2017 was a huge year for interior design. Millennial pink, minimalism, and Scandi-chic dominated the interiors industry. But, for 2018, there’s a looser, more free-formed style in the mix.
According to Vanessa Walker of Houzz, we’re moving away from stark minimalism towards a more personalised, eclectic style that’s creative, organic and adventurous. Dubbed the year of ‘haute bohemian’ here’s our style forecast for 2018.
All about rejecting the conformity of a particular look, 2018 seems to be the year of experimentation when it comes to colour. A mix of warm terracottas, tans, siennas, and even ‘watermelon’ red accents were on show at the Milan Furniture Fair. Earthy greens, peaches, and pinks were featured alongside the warm brown tones.
In keeping with the new, looser design style is the trend of wabi sabi – the ancient Japanese philosophy of finding beauty in imperfection. Victoria Redshaw of Scarlet Opus explains, “One of my top trend tips for 2018 is to look out for products that relate to Wabi-Sabi…these products actually become more attractive and interesting as they become love-worn and time-worn from use”.
Examples of wabi sabi in action include aged wooden coffee tables, antique leather armchairs, and worn smooth glassware. It’s all about finding quality items that become interesting over time from the effects of weathering, oxidation, and cracking.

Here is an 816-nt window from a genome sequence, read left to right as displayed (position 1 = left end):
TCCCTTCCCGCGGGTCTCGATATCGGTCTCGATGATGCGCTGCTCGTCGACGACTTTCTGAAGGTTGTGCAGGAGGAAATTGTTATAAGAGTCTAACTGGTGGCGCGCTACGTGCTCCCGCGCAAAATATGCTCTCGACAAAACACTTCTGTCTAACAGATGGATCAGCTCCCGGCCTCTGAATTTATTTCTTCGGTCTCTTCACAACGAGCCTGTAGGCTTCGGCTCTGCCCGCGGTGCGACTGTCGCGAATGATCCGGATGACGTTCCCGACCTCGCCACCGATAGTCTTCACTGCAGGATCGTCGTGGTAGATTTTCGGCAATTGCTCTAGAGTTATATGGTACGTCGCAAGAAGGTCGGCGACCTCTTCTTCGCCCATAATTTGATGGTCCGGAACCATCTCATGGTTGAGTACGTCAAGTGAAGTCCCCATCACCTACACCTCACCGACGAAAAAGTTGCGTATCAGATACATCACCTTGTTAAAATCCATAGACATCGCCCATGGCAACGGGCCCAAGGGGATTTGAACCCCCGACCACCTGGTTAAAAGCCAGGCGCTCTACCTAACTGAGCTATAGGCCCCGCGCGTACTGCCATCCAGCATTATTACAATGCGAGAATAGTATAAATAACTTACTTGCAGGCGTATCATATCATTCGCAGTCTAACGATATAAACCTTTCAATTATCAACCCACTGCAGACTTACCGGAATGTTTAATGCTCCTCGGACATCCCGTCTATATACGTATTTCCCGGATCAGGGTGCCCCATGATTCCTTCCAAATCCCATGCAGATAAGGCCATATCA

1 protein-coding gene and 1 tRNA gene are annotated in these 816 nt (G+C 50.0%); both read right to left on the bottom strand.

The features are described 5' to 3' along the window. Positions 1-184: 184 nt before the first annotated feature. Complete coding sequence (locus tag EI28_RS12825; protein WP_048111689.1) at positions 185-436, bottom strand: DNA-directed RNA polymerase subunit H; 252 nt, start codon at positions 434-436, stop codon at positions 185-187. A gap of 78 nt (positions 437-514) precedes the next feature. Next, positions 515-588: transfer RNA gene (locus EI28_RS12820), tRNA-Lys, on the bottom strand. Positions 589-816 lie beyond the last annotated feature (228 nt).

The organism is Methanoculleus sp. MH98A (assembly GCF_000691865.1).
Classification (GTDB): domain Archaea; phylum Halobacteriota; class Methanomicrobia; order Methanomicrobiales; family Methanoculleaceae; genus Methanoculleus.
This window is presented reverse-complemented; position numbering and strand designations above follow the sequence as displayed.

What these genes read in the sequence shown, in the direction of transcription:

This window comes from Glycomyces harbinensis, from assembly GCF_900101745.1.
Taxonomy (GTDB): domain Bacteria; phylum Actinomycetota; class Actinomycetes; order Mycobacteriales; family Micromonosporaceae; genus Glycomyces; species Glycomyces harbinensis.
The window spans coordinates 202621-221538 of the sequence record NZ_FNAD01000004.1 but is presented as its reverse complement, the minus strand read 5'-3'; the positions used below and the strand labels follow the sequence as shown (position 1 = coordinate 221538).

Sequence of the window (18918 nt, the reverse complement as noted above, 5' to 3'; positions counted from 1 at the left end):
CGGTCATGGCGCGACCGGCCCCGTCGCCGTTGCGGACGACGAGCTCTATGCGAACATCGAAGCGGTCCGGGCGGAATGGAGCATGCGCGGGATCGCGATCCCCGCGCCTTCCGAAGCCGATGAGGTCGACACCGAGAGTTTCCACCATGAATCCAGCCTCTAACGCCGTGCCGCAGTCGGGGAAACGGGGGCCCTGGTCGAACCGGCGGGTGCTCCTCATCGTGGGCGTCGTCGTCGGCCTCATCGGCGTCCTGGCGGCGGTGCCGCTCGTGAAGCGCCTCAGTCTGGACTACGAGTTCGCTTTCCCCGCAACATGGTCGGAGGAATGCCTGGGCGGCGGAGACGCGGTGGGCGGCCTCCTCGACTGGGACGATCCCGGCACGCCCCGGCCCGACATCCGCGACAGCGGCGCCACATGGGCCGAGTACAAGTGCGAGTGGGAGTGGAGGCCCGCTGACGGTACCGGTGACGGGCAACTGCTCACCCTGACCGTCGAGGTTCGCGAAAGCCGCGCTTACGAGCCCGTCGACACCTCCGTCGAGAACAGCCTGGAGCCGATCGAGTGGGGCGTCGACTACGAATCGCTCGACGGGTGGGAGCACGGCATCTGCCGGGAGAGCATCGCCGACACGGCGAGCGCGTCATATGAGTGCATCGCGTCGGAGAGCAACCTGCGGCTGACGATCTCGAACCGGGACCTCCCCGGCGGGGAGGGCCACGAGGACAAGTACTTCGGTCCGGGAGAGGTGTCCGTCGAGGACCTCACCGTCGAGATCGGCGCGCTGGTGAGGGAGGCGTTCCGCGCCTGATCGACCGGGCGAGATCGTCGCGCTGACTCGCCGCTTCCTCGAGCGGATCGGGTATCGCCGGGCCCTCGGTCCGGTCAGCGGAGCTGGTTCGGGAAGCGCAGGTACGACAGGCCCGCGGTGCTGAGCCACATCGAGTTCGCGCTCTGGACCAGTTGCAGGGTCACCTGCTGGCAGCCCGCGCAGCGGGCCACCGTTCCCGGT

According to Pinterest, there has been a massive 533% increase in saved searches for patterned plants as people work out how to incorporate more greenery and foliage in their everyday lives.
Furniture With Curves
For 2018 we’re living in the 70s. Gone are the utilitarian, rectangular mid-century sofa beds. 70s curved furniture with saturated colours and puffier ‘fat’ shapes is set to trend.
Athena Calderone of Eyeswoon notes, “More and more, I’m drawn to items that are shapely or circular, swiveling chairs, round cushions, and sloped mirrors.”
Paint It Black
In addition to earthy tones, there’s a move away from white-on-white towards darker colour combinations and finishes.
Inky black hardware, speckled black and white stoneware, and textured tawny accents are taking over, while woods such as rosewood, walnut, and mango are moving us away from white-on-white towards natural patinas. Claire Staszak of Centred Design says, “Natural woods are coming back strong…not those honey oaks or dark mahoganies of the dated past, but fresh, lighter stains that feel more raw and natural.”
What are your thoughts? Do you prefer the freewheeling, bohemian-chic vibes, or are you sticking with Scandinavian minimalism? One thing’s for sure, always go with what feels right and good with you! Ignore the trends, it’s only worth adopting if you love it.